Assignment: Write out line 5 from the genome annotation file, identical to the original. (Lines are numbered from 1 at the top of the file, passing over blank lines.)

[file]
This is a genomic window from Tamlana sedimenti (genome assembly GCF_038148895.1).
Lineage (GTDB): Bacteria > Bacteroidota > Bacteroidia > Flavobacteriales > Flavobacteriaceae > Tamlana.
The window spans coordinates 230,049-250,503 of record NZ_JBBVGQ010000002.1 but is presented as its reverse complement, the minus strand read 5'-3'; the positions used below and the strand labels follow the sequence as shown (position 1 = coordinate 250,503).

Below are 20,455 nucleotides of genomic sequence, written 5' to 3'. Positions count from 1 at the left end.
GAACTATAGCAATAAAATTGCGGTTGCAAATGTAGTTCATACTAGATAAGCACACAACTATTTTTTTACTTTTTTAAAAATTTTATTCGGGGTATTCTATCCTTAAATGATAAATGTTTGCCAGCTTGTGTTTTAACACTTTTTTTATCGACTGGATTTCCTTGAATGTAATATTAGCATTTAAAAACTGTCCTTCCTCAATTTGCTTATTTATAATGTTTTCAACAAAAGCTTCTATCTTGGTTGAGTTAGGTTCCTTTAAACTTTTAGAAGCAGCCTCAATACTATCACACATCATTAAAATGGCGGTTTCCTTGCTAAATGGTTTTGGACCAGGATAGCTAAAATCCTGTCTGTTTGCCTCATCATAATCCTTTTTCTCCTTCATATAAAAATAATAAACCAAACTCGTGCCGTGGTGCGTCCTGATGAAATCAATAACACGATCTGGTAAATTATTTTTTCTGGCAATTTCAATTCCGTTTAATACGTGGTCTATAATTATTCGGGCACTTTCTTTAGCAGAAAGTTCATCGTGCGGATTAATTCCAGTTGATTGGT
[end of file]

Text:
GAACTATAGCAATAAAATTGCGGTTGCAAATGTAGTTCATACTAGATAAGCACACAACTATTTTTTTACTTTTTTAAAAATTTTATTCGGGGTATTCTATCCTTAAATGATAAATGTTTGCCAGCTTGTGTTTTAACACTTTTTTTATCGACTGGATTTCCTTGAATGTAATATTAGCATTTAAAAACTGTCCTTCCTCAATTTGCTTATTTATAATGTTTTCAACAAAAGCTTCTATCTTGGTTGAGTTAGGTTCCTTTAAACTTTTAGAAGCAGCCTCAATACTATCACACATCATTAAAATGGCGGTTTCCTTGCTAAATGGTTTTGGACCAGGATAGCTAAAATCCTGTCTGTTTGCCTCATCATAATCCTTTTTCTCCTTCATATAAAAATAATAAACCAAACTCGTGCCGTGGTGCGTCCTGATGAAATCAATAACACGATCTGGTAAATTATTTTTTCTGGCAATTTCAATTCCGTTTAATACGTGGTCTATAATTATTCGGGCACTTTCTTTAGCAGAAAGTTCATCGTGCGGATTAATTCCAGTTGATTGGT